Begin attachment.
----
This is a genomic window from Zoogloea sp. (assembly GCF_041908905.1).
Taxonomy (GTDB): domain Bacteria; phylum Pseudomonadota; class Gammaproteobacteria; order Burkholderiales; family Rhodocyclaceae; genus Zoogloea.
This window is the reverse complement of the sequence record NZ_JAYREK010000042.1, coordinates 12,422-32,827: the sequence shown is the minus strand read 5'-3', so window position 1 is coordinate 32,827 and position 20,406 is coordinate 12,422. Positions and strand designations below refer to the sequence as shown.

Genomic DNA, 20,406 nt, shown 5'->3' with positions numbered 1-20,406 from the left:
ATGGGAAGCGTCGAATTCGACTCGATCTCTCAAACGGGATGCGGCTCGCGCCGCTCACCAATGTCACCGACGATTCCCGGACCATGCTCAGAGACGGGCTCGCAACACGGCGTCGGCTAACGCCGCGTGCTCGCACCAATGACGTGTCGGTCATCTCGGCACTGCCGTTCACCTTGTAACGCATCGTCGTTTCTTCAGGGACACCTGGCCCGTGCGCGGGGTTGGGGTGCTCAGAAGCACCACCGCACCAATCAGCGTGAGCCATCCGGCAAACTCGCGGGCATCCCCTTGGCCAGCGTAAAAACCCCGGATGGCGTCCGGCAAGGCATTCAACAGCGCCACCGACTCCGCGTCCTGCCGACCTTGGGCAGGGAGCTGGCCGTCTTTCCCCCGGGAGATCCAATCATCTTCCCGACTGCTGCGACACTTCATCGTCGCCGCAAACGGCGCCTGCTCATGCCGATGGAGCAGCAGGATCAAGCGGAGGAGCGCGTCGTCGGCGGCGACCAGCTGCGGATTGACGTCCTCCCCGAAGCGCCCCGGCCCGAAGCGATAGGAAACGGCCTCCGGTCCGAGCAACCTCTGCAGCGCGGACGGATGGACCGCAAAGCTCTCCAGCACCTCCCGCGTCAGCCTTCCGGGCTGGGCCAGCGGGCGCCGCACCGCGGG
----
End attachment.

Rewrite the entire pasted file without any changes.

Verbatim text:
This is a genomic window from Zoogloea sp. (assembly GCF_041908905.1).
Taxonomy (GTDB): domain Bacteria; phylum Pseudomonadota; class Gammaproteobacteria; order Burkholderiales; family Rhodocyclaceae; genus Zoogloea.
This window is the reverse complement of the sequence record NZ_JAYREK010000042.1, coordinates 12,422-32,827: the sequence shown is the minus strand read 5'-3', so window position 1 is coordinate 32,827 and position 20,406 is coordinate 12,422. Positions and strand designations below refer to the sequence as shown.

Genomic DNA, 20,406 nt, shown 5'->3' with positions numbered 1-20,406 from the left:
ATGGGAAGCGTCGAATTCGACTCGATCTCTCAAACGGGATGCGGCTCGCGCCGCTCACCAATGTCACCGACGATTCCCGGACCATGCTCAGAGACGGGCTCGCAACACGGCGTCGGCTAACGCCGCGTGCTCGCACCAATGACGTGTCGGTCATCTCGGCACTGCCGTTCACCTTGTAACGCATCGTCGTTTCTTCAGGGACACCTGGCCCGTGCGCGGGGTTGGGGTGCTCAGAAGCACCACCGCACCAATCAGCGTGAGCCATCCGGCAAACTCGCGGGCATCCCCTTGGCCAGCGTAAAAACCCCGGATGGCGTCCGGCAAGGCATTCAACAGCGCCACCGACTCCGCGTCCTGCCGACCTTGGGCAGGGAGCTGGCCGTCTTTCCCCCGGGAGATCCAATCATCTTCCCGACTGCTGCGACACTTCATCGTCGCCGCAAACGGCGCCTGCTCATGCCGATGGAGCAGCAGGATCAAGCGGAGGAGCGCGTCGTCGGCGGCGACCAGCTGCGGATTGACGTCCTCCCCGAAGCGCCCCGGCCCGAAGCGATAGGAAACGGCCTCCGGTCCGAGCAACCTCTGCAGCGCGGACGGATGGACCGCAAAGCTCTCCAGCACCTCCCGCGTCAGCCTTCCGGGCTGGGCCAGCGGGCGCCGCACCGCGGG